Life expectancy for white women falls slightly in U.S.

Life expectancy for white females in the U.S. has declined slightly, a new government report shows, while other groups remained steady or increased.

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Life expectancy for white females in the U.S. has declined slightly, a new government report shows, while other groups remained steady or increased.

White women lost 0.1 years -- or about 5 weeks -- from their predicted lifespan from 2013 to 2014, according to the numbers from the Centers for Disease Control and Prevention. The group has an average life expectancy of 81.1 years, down from 81.2.

Though that difference may seem small, experts say it is concerning when looking at past trends.

"Life expectancy for that population has remained stagnant for some time now," Elizabeth Arias, Ph.D., the statistician at the National Center for Health Statistics who analyzed the data, told CBS News. "Whereas other groups have seen increases or haven't seen such long periods of no change at all."

Michel Guillot, Ph.D., a demographer at the University of Pennsylvania, said the findings are even more worrisome when put into a global context.

"The U.S. life expectancy is already lagging compared to other countries in Europe and in Canada. Typically, life expectancy in most developed countries increases at an average of 0.2 per year," he told CBS News. "So in this group [of white American women], not only do we not have an increase, but we have a decrease in 0.1. So that's pretty big." Guillot was not involved in the analysis.

Though the report did not look at the reasons for the decline in life expectancy in white women, analysts say the answer most likely lies in several concerning health trends that have emerged in recent years.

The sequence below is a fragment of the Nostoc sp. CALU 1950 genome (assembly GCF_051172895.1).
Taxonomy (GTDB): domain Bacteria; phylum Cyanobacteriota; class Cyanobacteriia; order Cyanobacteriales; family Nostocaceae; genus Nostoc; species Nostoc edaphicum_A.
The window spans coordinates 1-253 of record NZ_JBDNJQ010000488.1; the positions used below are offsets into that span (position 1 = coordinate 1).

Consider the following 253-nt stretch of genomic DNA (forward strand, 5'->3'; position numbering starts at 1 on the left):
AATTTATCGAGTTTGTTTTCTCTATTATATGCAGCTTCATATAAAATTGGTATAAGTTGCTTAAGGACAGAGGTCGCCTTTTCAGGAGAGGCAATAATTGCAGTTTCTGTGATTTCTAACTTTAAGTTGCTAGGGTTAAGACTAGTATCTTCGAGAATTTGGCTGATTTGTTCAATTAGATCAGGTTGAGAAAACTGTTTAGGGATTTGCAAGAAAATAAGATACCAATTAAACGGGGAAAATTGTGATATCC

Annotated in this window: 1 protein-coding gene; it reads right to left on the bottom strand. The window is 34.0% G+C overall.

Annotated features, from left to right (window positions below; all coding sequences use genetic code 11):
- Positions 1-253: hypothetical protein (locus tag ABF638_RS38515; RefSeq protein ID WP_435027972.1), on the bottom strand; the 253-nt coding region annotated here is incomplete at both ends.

"In this group, we're seeing increases in opioid abuse, suicide, chronic liver disease, which is really related to alcohol abuse, so this could be due to that," Guillot said.

The last time life expectancy dropped for white women was in 2008, which was considered a statistical blip, Arias said. The same might be true for the decrease seen in the most recent analysis, but it will take some time to know for sure.

"We'll have to wait a little bit longer to know whether this is indicative of something serious or if this is just a blip," Guillot said, "but at the same time there is rising evidence that there is some concerning trends among Non-Hispanic whites, especially females, that is really worrisome in the broader context."

The report also showed that overall life expectancy for the U.S. population remained steady at 78.8 years from 2013 to 2014. Non-Hispanic black males experienced the biggest increase -- gaining 0.4 years -- although their life expectancy is still lower than average at 72.2 years. Experts say the increase is encouraging news and represents progress in a population that has historically had much worse health outcomes.

"There's still a gap between the white and black population but that gap is closing," Arias said.

Hispanic men and women also saw a slight bump -- increasing from 79.1 to 79.2 years, and from 83.8 to 84 years, respectively. Life expectancy remained unchanged for Non-Hispanic white males at 76.5 years and non-Hispanic black females at 78.1.

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